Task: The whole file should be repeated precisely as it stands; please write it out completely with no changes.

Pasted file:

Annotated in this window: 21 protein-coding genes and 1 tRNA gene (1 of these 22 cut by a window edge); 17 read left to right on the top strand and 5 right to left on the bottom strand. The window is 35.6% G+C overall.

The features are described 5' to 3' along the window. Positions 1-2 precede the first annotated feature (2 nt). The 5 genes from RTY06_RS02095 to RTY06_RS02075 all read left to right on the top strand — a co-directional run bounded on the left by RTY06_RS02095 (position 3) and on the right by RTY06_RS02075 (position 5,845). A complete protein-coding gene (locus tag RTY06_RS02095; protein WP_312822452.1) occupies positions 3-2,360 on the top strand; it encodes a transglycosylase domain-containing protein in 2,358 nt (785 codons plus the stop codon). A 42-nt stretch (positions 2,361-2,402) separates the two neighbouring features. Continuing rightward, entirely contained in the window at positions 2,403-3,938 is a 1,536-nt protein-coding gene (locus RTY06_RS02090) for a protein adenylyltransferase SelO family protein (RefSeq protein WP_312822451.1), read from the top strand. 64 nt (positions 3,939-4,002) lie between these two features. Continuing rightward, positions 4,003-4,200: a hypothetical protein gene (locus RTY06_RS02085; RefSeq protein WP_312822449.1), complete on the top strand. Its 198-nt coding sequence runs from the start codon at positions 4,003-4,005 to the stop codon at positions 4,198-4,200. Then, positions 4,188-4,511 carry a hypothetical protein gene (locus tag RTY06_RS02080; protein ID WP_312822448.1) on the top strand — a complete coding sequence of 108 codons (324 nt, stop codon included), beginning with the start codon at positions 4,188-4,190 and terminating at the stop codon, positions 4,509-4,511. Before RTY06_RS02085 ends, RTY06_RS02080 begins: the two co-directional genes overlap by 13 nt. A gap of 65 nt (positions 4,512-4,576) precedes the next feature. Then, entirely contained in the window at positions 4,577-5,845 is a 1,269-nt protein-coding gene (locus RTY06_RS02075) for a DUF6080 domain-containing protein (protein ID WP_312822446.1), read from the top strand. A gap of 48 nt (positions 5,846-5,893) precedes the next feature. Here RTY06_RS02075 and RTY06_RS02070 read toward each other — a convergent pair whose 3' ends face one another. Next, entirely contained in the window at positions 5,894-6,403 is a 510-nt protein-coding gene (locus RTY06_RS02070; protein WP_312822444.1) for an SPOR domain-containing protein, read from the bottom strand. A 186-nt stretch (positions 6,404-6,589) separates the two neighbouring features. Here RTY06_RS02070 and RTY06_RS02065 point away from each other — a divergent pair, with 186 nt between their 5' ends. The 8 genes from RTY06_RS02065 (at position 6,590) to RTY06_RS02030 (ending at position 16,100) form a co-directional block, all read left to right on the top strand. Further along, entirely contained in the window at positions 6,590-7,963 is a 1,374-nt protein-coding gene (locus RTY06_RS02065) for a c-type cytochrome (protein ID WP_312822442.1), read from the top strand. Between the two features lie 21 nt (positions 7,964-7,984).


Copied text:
Annotated in this window: 21 protein-coding genes and 1 tRNA gene (1 of these 22 cut by a window edge); 17 read left to right on the top strand and 5 right to left on the bottom strand. The window is 35.6% G+C overall.

The features are described 5' to 3' along the window. Positions 1-2 precede the first annotated feature (2 nt). The 5 genes from RTY06_RS02095 to RTY06_RS02075 all read left to right on the top strand — a co-directional run bounded on the left by RTY06_RS02095 (position 3) and on the right by RTY06_RS02075 (position 5,845). A complete protein-coding gene (locus tag RTY06_RS02095; protein WP_312822452.1) occupies positions 3-2,360 on the top strand; it encodes a transglycosylase domain-containing protein in 2,358 nt (785 codons plus the stop codon). A 42-nt stretch (positions 2,361-2,402) separates the two neighbouring features. Continuing rightward, entirely contained in the window at positions 2,403-3,938 is a 1,536-nt protein-coding gene (locus RTY06_RS02090) for a protein adenylyltransferase SelO family protein (RefSeq protein WP_312822451.1), read from the top strand. 64 nt (positions 3,939-4,002) lie between these two features. Continuing rightward, positions 4,003-4,200: a hypothetical protein gene (locus RTY06_RS02085; RefSeq protein WP_312822449.1), complete on the top strand. Its 198-nt coding sequence runs from the start codon at positions 4,003-4,005 to the stop codon at positions 4,198-4,200. Then, positions 4,188-4,511 carry a hypothetical protein gene (locus tag RTY06_RS02080; protein ID WP_312822448.1) on the top strand — a complete coding sequence of 108 codons (324 nt, stop codon included), beginning with the start codon at positions 4,188-4,190 and terminating at the stop codon, positions 4,509-4,511. Before RTY06_RS02085 ends, RTY06_RS02080 begins: the two co-directional genes overlap by 13 nt. A gap of 65 nt (positions 4,512-4,576) precedes the next feature. Then, entirely contained in the window at positions 4,577-5,845 is a 1,269-nt protein-coding gene (locus RTY06_RS02075) for a DUF6080 domain-containing protein (protein ID WP_312822446.1), read from the top strand. A gap of 48 nt (positions 5,846-5,893) precedes the next feature. Here RTY06_RS02075 and RTY06_RS02070 read toward each other — a convergent pair whose 3' ends face one another. Next, entirely contained in the window at positions 5,894-6,403 is a 510-nt protein-coding gene (locus RTY06_RS02070; protein WP_312822444.1) for an SPOR domain-containing protein, read from the bottom strand. A 186-nt stretch (positions 6,404-6,589) separates the two neighbouring features. Here RTY06_RS02070 and RTY06_RS02065 point away from each other — a divergent pair, with 186 nt between their 5' ends. The 8 genes from RTY06_RS02065 (at position 6,590) to RTY06_RS02030 (ending at position 16,100) form a co-directional block, all read left to right on the top strand. Further along, entirely contained in the window at positions 6,590-7,963 is a 1,374-nt protein-coding gene (locus RTY06_RS02065) for a c-type cytochrome (protein ID WP_312822442.1), read from the top strand. Between the two features lie 21 nt (positions 7,964-7,984).